DJ Phillips, McFarlane JR, MT Hearn and DM de Kretser
alpha 2-Macroglobulin (alpha 2-M), a major serum glycoprotein, has been implicated as a low-affinity binding protein for inhibin and activin. In serum, alpha 2-M exists as two major species, a native form that is abundant and stable, and a transformed ('fast') species that is rapidly cleared from the circulation via alpha 2-M receptors. In this study inhibin, activin and their major binding protein follistatin were investigated for their ability to bind to the native or transformed species of purified human alpha 2-M. Using native PAGE and size exclusion chromatography, radiolabelled inhibin, activin and follistatin bound to the transformed alpha 2-M. Inhibin and follistatin did not bind significantly to native alpha 2-M, whereas activin was able to bind to the native species but with a lower capacity compared with that to transformed alpha 2-M. Under reducing conditions, binding of these hormones to alpha 2-M was abolished. These findings implicate alpha 2-M as a mechanism whereby inhibin, activin and follistatin may be removed from the circulation through alpha 2-M receptors, but also whereby activin can be maintained in the circulation through its ability to bind to native alpha 2-M.
DJ Phillips, DM de Kretser, A Pfeffer, WN Chie and LG Moore
The effects on plasma follistatin concentrations of an inflammatory episode, induced by the intrathoracic injection of yeast, were examined in growing lambs; this model results in acute loss of appetite, food intake and liveweight and the activation of the acute-phase pathway for several weeks as adjudged by the production of haptoglobin and other acute-phase proteins. In these animals (n = 8) there was a biphasic response in follistatin concentrations, with an initial 200% increase (P < 0.001) in follistatin within 24 h of injection of yeast. Thereafter, follistatin concentrations were depressed to 70% of pretreatment levels 48 h after injection (P < 0.01), followed by a gradual recovery of concentrations to pretreatment values. In another group of lambs (n = 16) that were feed-restricted to mimic the reduced food intakes and liveweight changes in the yeast-injected group, plasma follistatin was also reduced to around 70% of pretreatment levels (P < 0.01) within 1 day of the dietary regimen being implemented, followed by a gradual return to pretreatment values as food intakes were increased. Plasma follistatin correlated significantly (r = 0.57, P < 0.0001) with food intake, but not with liveweight changes. Plasma follistatin concentrations were unchanged in a third group fed ad libitum (n = 8), except during two periods when food intakes were significantly (P < 0.05) reduced, when follistatin concentrations also decreased (P < 0.01). Plasma follicle-stimulating hormone (FSH) concentrations in the three groups of lambs were not significantly affected by the treatment regimes or changes in follistatin concentrations. These findings indicate that peripheral follistatin concentrations are modulated by both inflammatory and nutritional mechanisms, and that significant fluctuations in follistatin levels can occur without detectable perturbations in FSH secretion.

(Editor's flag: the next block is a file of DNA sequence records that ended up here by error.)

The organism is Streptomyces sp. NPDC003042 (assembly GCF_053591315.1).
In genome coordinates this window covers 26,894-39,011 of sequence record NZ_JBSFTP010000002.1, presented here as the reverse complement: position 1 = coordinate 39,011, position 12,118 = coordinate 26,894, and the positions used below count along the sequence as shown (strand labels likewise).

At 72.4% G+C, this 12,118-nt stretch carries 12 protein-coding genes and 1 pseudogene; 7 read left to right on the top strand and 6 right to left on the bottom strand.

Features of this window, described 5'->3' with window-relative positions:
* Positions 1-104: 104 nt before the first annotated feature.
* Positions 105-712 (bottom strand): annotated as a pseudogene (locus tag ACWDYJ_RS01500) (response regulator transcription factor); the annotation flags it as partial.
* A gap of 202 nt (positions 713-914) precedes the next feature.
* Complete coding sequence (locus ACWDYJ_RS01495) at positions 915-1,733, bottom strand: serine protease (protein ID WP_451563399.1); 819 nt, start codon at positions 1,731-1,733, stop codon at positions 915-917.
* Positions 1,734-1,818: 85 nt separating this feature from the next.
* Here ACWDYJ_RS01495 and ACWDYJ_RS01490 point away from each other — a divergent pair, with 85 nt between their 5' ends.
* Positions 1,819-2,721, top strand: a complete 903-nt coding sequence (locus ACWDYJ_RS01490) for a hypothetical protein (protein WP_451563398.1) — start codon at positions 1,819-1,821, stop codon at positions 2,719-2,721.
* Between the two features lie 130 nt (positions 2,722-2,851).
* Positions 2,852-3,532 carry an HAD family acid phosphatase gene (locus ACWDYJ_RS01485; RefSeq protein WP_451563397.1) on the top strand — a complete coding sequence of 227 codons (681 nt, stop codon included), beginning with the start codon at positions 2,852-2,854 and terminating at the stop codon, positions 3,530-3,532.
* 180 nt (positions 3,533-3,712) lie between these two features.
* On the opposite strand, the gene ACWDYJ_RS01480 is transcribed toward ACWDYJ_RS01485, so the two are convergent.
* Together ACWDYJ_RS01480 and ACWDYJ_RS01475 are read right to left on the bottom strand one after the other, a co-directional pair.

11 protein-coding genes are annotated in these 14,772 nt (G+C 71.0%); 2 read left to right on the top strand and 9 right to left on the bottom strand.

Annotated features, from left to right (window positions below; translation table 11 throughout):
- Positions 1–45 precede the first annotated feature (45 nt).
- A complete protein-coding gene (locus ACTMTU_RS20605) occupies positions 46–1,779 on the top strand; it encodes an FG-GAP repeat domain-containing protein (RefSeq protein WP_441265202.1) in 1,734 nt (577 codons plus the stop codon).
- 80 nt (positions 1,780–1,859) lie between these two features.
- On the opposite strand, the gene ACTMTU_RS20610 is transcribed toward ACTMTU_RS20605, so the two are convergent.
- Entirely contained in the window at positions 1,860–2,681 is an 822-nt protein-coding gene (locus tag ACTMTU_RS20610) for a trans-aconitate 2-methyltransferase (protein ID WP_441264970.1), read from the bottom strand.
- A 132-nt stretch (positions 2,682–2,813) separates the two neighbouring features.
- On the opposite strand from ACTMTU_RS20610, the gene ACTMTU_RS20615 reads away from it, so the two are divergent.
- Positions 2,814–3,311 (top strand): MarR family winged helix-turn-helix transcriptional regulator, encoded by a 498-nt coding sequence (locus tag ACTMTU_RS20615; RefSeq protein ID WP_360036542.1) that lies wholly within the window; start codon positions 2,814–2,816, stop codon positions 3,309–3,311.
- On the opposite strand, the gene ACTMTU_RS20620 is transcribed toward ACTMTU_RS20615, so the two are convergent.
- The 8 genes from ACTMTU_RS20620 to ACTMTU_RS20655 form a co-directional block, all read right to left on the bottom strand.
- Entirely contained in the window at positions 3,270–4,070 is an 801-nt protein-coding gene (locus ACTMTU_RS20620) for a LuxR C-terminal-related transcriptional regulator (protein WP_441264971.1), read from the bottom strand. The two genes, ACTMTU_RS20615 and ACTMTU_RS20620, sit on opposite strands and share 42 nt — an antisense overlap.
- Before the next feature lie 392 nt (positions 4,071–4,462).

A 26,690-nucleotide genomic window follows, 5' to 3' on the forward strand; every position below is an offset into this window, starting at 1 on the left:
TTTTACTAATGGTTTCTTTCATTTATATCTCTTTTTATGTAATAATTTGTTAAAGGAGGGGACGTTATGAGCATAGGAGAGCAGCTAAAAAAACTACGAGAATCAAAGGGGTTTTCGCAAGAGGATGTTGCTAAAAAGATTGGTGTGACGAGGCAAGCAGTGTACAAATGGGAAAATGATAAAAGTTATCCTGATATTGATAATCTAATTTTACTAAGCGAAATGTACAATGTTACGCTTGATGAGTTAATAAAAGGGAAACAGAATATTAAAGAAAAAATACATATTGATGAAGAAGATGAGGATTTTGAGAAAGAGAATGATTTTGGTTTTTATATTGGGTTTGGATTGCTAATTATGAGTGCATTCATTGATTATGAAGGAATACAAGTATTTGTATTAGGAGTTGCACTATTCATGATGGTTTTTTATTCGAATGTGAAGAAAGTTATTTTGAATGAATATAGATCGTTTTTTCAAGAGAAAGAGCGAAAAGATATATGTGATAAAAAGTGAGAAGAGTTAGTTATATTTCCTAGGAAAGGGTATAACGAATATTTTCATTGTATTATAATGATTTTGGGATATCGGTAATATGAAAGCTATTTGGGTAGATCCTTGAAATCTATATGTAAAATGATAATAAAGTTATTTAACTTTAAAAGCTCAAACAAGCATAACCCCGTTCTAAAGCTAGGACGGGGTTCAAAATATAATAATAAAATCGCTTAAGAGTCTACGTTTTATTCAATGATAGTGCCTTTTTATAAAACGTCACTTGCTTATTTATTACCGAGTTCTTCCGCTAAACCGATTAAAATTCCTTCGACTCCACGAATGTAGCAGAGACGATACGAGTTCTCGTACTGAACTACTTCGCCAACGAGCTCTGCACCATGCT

DJ Phillips, JN Brauman, AJ Mason, DM de Kretser and MP Hedger
A new in vitro bioassay for activin was developed using the mouse plasmacytoma cell line, MPC-11. Human recombinant (hr) activin A dose-dependently inhibited the proliferation of these cells, whereas a range of other factors, including inhibin, follistatin and transforming growth factor-beta1, -beta2 and -beta3 had no effect. Conditioned medium containing activin B induced an inhibition similar to hr-activin A. The inhibitory influence of activin A could be blocked by follistatin, but not by hr-inhibin A. This bioassay had a sensitivity for activin A of around 0.4 ng/ml, an ED50 response of 3.5 ng/ml, and an intra-assay coefficient of variation of <11%. It offers substantial advantages over existing in vitro activin bioassays in terms of ease of use, specificity and throughput. The utility of the MPC-11 bioassay was demonstrated in the purification of activin from amniotic fluid, where an almost identical profile of bioactive activin A was detected compared with the pituitary cell bioassay of activin. Bioactive activin could also be detected in unpurified ovine allantoic and amniotic fluids and bovine follicular fluid. Measuring activin in untreated and heat-treated human sera or seminal plasma was hampered by a non-specific inhibitory effect, so that several serum samples did not run parallel with the hr-activin A standard. This inhibitory effect by serum could not be overcome by addition of follistatin, suggesting it is not activin-like bioactivity. This new bioassay for activin demonstrates widespread applicability for monitoring of purified or partially purified samples during purification procedures, bioactivity measurements, receptor-binding studies and assays of cell culture medium.
KL Jones, DM de Kretser, IJ Clarke, JP Scheerlinck and DJ Phillips